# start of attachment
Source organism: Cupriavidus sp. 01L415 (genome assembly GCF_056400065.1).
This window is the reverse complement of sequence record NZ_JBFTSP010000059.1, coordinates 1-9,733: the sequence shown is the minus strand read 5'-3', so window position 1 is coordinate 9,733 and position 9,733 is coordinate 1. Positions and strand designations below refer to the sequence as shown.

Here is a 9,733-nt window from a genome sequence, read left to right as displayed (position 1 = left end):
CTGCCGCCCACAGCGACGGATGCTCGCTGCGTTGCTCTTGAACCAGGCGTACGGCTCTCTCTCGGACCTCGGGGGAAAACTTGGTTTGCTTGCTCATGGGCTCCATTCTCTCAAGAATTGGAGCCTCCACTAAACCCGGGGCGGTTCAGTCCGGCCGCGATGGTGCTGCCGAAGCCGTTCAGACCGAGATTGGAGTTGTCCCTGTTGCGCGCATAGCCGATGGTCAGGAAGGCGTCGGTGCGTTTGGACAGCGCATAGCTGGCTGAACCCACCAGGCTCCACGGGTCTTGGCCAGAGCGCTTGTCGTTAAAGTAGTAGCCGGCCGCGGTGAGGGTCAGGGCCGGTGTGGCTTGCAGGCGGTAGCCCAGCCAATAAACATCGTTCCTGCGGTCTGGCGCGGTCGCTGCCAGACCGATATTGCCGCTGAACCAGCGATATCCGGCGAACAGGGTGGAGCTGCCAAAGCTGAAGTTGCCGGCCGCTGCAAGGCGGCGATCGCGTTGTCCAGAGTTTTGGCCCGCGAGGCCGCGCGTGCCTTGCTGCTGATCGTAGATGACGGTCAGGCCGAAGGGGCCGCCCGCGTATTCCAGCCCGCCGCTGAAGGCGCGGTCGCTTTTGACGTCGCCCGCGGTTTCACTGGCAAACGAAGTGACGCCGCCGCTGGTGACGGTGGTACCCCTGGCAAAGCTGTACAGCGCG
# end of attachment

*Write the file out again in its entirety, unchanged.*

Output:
Source organism: Cupriavidus sp. 01L415 (genome assembly GCF_056400065.1).
This window is the reverse complement of sequence record NZ_JBFTSP010000059.1, coordinates 1-9,733: the sequence shown is the minus strand read 5'-3', so window position 1 is coordinate 9,733 and position 9,733 is coordinate 1. Positions and strand designations below refer to the sequence as shown.

Here is a 9,733-nt window from a genome sequence, read left to right as displayed (position 1 = left end):
CTGCCGCCCACAGCGACGGATGCTCGCTGCGTTGCTCTTGAACCAGGCGTACGGCTCTCTCTCGGACCTCGGGGGAAAACTTGGTTTGCTTGCTCATGGGCTCCATTCTCTCAAGAATTGGAGCCTCCACTAAACCCGGGGCGGTTCAGTCCGGCCGCGATGGTGCTGCCGAAGCCGTTCAGACCGAGATTGGAGTTGTCCCTGTTGCGCGCATAGCCGATGGTCAGGAAGGCGTCGGTGCGTTTGGACAGCGCATAGCTGGCTGAACCCACCAGGCTCCACGGGTCTTGGCCAGAGCGCTTGTCGTTAAAGTAGTAGCCGGCCGCGGTGAGGGTCAGGGCCGGTGTGGCTTGCAGGCGGTAGCCCAGCCAATAAACATCGTTCCTGCGGTCTGGCGCGGTCGCTGCCAGACCGATATTGCCGCTGAACCAGCGATATCCGGCGAACAGGGTGGAGCTGCCAAAGCTGAAGTTGCCGGCCGCTGCAAGGCGGCGATCGCGTTGTCCAGAGTTTTGGCCCGCGAGGCCGCGCGTGCCTTGCTGCTGATCGTAGATGACGGTCAGGCCGAAGGGGCCGCCCGCGTATTCCAGCCCGCCGCTGAAGGCGCGGTCGCTTTTGACGTCGCCCGCGGTTTCACTGGCAAACGAAGTGACGCCGCCGCTGGTGACGGTGGTACCCCTGGCAAAGCTGTACAGCGCG